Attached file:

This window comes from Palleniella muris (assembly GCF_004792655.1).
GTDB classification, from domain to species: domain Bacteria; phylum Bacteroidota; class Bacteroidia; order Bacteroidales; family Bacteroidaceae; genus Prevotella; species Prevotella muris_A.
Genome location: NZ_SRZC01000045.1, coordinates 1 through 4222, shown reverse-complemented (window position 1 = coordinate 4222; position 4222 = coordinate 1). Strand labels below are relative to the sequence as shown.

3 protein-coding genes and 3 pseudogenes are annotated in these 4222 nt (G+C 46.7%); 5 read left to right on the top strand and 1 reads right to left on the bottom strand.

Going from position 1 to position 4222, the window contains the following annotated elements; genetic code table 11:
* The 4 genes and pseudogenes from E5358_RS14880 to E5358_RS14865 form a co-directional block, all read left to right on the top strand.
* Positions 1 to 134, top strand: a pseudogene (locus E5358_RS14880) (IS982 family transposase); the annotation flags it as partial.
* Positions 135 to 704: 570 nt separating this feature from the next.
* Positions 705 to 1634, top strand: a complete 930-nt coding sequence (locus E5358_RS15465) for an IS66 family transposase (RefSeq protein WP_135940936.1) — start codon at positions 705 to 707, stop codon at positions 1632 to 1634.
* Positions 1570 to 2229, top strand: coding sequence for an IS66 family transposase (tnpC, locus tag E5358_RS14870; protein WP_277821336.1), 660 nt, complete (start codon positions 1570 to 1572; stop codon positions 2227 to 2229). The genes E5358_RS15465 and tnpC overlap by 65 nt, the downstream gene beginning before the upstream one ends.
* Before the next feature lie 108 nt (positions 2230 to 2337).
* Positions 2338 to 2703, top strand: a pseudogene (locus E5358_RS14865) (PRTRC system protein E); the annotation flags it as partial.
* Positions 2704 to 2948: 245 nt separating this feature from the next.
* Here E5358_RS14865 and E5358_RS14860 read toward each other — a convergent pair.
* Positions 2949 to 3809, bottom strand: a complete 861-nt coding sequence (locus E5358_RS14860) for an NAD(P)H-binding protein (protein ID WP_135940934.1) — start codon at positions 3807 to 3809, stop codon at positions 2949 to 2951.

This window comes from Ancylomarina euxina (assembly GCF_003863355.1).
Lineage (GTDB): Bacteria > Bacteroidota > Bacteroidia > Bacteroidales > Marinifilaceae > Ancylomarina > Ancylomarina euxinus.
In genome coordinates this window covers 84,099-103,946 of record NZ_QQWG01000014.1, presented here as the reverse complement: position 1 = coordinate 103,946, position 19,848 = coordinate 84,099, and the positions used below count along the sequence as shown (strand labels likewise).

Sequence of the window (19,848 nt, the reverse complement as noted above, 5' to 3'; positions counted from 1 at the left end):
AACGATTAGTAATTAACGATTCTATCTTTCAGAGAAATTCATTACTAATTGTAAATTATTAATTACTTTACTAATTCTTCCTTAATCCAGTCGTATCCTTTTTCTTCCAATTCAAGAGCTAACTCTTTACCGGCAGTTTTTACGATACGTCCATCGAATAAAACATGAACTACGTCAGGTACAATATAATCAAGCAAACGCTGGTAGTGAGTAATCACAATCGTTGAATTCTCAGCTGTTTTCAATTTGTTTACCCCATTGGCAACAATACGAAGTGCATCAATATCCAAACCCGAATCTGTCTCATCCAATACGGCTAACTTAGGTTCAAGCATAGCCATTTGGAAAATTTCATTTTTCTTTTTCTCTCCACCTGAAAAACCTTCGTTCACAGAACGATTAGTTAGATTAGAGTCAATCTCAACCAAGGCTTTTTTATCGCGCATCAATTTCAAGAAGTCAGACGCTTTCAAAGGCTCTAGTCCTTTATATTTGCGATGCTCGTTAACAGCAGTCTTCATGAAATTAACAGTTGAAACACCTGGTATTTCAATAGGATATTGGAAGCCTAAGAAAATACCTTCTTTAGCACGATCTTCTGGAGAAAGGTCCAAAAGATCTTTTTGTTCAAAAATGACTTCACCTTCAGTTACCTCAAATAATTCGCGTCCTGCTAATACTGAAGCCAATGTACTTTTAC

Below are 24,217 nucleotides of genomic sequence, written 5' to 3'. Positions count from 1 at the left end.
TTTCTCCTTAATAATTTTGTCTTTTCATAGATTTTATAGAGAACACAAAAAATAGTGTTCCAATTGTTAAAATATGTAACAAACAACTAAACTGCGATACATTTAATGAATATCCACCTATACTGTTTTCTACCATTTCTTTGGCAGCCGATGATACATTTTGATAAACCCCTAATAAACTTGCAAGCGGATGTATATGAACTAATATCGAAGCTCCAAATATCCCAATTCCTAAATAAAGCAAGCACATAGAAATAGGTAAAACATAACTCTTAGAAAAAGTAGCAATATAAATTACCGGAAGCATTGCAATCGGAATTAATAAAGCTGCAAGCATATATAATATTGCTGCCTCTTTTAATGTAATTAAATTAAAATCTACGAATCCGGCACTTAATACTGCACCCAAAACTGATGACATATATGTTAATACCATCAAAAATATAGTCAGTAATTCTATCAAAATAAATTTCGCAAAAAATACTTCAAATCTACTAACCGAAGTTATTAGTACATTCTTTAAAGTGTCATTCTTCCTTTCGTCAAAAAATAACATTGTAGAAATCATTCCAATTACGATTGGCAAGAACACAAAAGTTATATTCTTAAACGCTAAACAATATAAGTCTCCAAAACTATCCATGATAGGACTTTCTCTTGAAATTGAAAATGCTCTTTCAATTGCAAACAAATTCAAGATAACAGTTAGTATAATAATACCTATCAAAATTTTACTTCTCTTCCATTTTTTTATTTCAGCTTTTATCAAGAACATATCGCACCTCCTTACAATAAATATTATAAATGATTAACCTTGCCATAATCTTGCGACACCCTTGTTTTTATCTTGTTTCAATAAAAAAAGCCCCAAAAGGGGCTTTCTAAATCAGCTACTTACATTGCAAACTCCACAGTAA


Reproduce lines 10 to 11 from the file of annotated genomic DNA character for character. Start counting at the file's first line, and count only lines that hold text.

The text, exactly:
* Positions 1570 to 2229, top strand: coding sequence for an IS66 family transposase (tnpC, locus tag E5358_RS14870; protein WP_277821336.1), 660 nt, complete (start codon positions 1570 to 1572; stop codon positions 2227 to 2229). The genes E5358_RS15465 and tnpC overlap by 65 nt, the downstream gene beginning before the upstream one ends.
* Before the next feature lie 108 nt (positions 2230 to 2337).